Celiac disease: caught between a rock and a hard place.
ABSTRACT Celiac disease (CD) is an intestinal disorder caused by an intolerance to gluten, proteins in wheat. CD is an HLA-associated disease: virtually all patients express HLA-DQ2 or HLA-DQ8. Recent work has shown that these disease-predisposing HLA-DQ molecules bind enzymatically modified gluten peptides and these HLA-DQ peptide complexes trigger inflammatory T-cell responses in the small intestine that lead to disease. In addition, gluten induces innate immune responses that contribute to the tissue damage that is characteristic for CD. Thus, CD patients are caught between a rock and a hard place: the disease is caused by a combination of adaptive and innate immune responses that both are triggered by gluten. These findings explain the disease-inducing properties of gluten and provide valuable clues for the development of alternative treatment modalities for patients. They also may be of relevance for our understanding of other multifactorial disorders including IBD and HLA-associated autoimmune diseases.
[show abstract] [hide abstract]
ABSTRACT: Heat shock protein (HSP) 72, a known chaperone, has potential epithelial barrier protecting, antiapoptotic, and immune system regulatory effects; therefore, our aim was to study its involvement in the pathology of celiac disease (CD). Duodenal biopsy specimens were collected from children with untreated and treated CD and from controls. mRNA expression, protein level, and localization of HSP72 were determined. Elevated HSP72 mRNA expression and higher protein levels were found in the duodenal mucosa of children with untreated CD as well as in children with treated CD compared with those in controls. In the duodenal mucosa of children with treated CD, HSP72 mRNA expression was decreased and HSP72 protein levels were lower than those in children with untreated CD. We detected intensive HSP72 staining in the villous enterocytes and immune cells of the lamina propria in the duodenal villi of children with untreated CD compared with that in controls. The increased expression and altered localization of HSP72 in CD indicate that HSP72 should have a role in protection against gliadin-induced cytotoxicity. HSP72 may exert antiapoptotic effect and contribute to preservation of intestinal epithelial barrier integrity. Moreover, HSP72 as a ligand of TLR2 and TLR4 may promote innate immune responses and warn the cells of the potential injury.Journal of pediatric gastroenterology and nutrition 11/2010; 51(5):573-8. · 2.18 Impact Factor
Article: A universal approach to eliminate antigenic properties of alpha-gliadin peptides in celiac disease.[show abstract] [hide abstract]
ABSTRACT: Celiac disease is caused by an uncontrolled immune response to gluten, a heterogeneous mixture of wheat storage proteins, including the α-gliadins. It has been shown that α-gliadins harbor several major epitopes involved in the disease pathogenesis. A major step towards elimination of gluten toxicity for celiac disease patients would thus be the elimination of such epitopes from α-gliadins. We have analyzed over 3,000 expressed α-gliadin sequences from 11 bread wheat cultivars to determine whether they encode for peptides potentially involved in celiac disease. All identified epitope variants were synthesized as peptides and tested for binding to the disease-associated HLA-DQ2 and HLA-DQ8 molecules and for recognition by patient-derived α-gliadin specific T cell clones. Several specific naturally occurring amino acid substitutions were identified for each of the α-gliadin derived peptides involved in celiac disease that eliminate the antigenic properties of the epitope variants. Finally, we provide proof of principle at the peptide level that through the systematic introduction of such naturally occurring variations α-gliadins genes can be generated that no longer encode antigenic peptides. This forms a crucial step in the development of strategies to modify gluten genes in wheat so that it becomes safe for celiac disease patients. It also provides the information to design and introduce safe gluten genes in other cereals, which would exhibit improved quality while remaining safe for consumption by celiac disease patients.PLoS ONE 01/2010; 5(12):e15637. · 4.09 Impact Factor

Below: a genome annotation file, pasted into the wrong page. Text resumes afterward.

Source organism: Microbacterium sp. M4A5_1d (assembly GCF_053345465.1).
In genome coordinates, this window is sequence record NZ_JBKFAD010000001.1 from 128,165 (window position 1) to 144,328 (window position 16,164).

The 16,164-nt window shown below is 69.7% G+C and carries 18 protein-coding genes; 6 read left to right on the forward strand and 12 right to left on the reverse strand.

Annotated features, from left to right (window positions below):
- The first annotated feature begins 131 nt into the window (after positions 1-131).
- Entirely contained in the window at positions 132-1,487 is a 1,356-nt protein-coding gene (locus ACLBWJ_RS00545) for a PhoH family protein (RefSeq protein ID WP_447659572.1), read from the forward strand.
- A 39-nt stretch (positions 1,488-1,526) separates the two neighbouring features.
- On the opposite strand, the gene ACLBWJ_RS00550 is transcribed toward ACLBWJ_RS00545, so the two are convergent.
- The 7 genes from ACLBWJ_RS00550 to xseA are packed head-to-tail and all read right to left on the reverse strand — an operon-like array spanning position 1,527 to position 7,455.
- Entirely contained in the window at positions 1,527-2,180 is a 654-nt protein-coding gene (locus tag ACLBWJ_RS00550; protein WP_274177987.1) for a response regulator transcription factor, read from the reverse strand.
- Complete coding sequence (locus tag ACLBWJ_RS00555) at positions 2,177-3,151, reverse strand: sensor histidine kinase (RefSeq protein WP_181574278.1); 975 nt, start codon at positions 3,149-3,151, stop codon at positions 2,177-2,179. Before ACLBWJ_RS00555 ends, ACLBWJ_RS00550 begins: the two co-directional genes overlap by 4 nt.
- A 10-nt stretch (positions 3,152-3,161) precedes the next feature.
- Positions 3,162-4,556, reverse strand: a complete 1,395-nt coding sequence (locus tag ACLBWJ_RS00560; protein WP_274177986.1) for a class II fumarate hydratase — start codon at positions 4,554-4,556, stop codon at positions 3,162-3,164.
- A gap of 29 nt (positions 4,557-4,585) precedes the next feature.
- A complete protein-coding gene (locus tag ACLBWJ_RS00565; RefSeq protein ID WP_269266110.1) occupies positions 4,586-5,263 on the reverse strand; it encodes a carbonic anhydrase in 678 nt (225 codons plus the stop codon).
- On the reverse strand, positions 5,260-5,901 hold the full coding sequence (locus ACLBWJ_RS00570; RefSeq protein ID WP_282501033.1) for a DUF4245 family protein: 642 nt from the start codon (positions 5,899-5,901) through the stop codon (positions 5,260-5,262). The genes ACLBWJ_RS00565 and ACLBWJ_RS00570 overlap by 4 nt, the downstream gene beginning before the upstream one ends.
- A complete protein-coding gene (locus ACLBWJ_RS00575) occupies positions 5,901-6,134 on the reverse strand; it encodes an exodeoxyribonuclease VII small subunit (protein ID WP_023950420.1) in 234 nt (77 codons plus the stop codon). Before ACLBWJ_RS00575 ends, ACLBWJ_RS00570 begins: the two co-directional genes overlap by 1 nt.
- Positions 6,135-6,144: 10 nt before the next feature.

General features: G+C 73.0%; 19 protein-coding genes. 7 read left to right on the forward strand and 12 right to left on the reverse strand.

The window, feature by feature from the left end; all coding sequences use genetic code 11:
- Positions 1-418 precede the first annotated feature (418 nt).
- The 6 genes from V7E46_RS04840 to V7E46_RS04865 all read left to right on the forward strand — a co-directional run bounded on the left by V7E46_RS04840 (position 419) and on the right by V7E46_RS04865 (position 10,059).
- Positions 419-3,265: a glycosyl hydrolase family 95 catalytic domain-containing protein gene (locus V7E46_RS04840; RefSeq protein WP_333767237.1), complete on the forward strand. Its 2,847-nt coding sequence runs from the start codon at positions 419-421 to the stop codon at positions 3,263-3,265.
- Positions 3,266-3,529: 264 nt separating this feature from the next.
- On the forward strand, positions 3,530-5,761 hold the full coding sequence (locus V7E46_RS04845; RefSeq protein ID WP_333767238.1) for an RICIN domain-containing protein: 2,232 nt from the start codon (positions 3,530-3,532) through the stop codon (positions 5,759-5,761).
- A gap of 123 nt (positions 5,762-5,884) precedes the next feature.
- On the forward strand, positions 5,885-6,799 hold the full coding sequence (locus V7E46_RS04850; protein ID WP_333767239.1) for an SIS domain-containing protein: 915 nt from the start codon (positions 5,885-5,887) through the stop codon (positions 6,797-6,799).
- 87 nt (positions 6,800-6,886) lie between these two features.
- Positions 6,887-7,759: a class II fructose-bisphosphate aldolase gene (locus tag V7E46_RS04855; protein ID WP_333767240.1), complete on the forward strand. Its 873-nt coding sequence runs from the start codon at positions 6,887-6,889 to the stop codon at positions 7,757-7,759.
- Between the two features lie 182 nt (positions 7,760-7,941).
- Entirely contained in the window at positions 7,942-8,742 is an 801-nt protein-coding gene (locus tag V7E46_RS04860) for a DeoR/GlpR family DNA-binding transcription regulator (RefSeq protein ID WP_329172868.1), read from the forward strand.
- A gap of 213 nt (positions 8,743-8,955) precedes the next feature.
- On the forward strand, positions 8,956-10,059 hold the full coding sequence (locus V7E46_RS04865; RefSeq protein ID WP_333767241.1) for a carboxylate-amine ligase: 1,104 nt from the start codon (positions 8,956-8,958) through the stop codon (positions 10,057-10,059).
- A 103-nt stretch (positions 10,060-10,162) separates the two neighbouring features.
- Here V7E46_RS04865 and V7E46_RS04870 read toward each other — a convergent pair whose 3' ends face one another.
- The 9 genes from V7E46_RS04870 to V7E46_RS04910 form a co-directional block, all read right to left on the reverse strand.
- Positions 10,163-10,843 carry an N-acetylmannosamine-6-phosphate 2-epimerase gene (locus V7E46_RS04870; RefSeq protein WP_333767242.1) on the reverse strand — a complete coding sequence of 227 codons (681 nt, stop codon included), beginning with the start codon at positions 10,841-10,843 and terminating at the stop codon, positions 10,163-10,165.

[show abstract] [hide abstract]
ABSTRACT: High prevalence of coeliac disease (CD) has been reported among patients with idiopathic dilated cardiomyopathy (DCM). We evaluated the feasibility and diagnostic accuracy of screening for CD by rapid test of anti-transglutaminase antibodies in the cardiology outpatients' clinic. We screened the blood samples of 104 patients with DCM, 44 of their first-degree relatives, 63 diseased controls and 101 healthy controls for the presence of anti-transglutaminase antibodies in a drop of whole blood using a rapid assay. This test was compared to the enzyme-linked immunosorbent assay and the anti-endomysium antibody test. Our rapid test was positive in three (2.9%) DCM patients, in one (2%) relative and in one (1%) healthy control. These subjects were positive at both control assays. Two DCM patients had iron-deficient anaemia. The healthy relative was asymptomatic, while the healthy control experienced extreme asthenia. The relative refused intestinal biopsy, while the others showed histological evidence of CD. During the gluten-free diet, the patient with the worst left ventricular ejection fraction (LVEF) underwent heart transplant, and LVEF values improved in the other two. Anaemia and tiredness resolved in all patients. Early detection of CD in a cardiological setting allows prompt treatment with a gluten-free diet of gluten-dependent complaints with potential benefits for the course of DCM.Archives of medical science : AMS. 10/2010; 6(5):728-32.